Gradually the landscape colours are changing as autumn approaches, and my own small garden is no exception.
Already the leaves of the small spindly Apple tree that is planted in a large pot, have turned a fabulous bright orange. Just a few feet away is my favourite foliage in the garden during autumn, the Hawthorn. The leaves go through a rainbow of colours until they reach a bright fiery red.
Across from the Hawthorn is a Rowan, covered in red berries, its leaves only just starting to turn. The largest object in the garden is the Silver Birch, now a staggering 30 feet tall. Only a few of its leaves have started to show the signs of change, turning a pale yellow. Eventually it will look like a blazing beacon from afar once its tiny leaves have taken on a wild mix of yellow, orange and red.
But the most noticeable sign of autumn on the way is the arrival of a seasonal visitor. Recognisable by it's distinctive song, and loud for its small size, the Robin arrived last Friday (photo courtesy of Pauline). Perched among the dense foliage of the birch it announced its arrival all afternoon. The Robin seems to be far more tame than the rest of the birds that visit, unphased by my presence.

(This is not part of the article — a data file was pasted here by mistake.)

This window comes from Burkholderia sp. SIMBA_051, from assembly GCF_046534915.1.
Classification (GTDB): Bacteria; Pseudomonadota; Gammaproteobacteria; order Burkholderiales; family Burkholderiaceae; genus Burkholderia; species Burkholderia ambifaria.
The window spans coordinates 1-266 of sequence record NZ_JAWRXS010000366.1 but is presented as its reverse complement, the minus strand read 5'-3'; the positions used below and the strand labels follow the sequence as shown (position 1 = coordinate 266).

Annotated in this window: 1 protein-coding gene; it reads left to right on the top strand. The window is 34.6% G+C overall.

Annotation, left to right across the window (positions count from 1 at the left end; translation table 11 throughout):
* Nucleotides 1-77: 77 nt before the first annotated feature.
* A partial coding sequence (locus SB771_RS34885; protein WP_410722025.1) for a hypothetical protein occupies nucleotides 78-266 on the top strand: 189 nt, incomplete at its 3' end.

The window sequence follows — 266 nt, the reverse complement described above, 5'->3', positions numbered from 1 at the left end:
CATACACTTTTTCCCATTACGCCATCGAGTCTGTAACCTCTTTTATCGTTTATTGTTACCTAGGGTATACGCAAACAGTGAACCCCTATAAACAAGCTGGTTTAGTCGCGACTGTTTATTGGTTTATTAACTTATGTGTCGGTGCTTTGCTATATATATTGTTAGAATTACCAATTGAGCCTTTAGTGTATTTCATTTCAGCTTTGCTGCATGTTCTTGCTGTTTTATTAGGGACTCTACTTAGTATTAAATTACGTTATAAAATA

The all year round visitor to the garden, the Sparrow, have recently grown in number to more than 20. Their song becomes a natural alarm call as they collectively chirp away at first light, eating their way through a whole feeder of seed and three small bags of peanuts a day.
The Rowan provides natural food for many of the birds too, and last week I laughed out loud as 11 starlings all noisily pecked away at the berries as they tried to balance on the top most branches with varying degrees of success in the wind.
Over the years I've regularly seen two Collared Doves feeding on the floor of the garden, but to my surprise two weeks ago I saw six, four of which looked smaller and scruffy, so I can only assume the original two have successfully bred nearby.
With the Sparrows providing the loudest dawn chorus, to the bird that provides my favourite, cheerful song at the end of the day and continues to use my garden as a safe refuge. The Blackbird.
Over the past few years I've seen a huge variety of birds, and on one winters day a couple of years ago I counted 18 different species of bird in one day.
No Partridge though. I don't have a Pear Tree in the garden.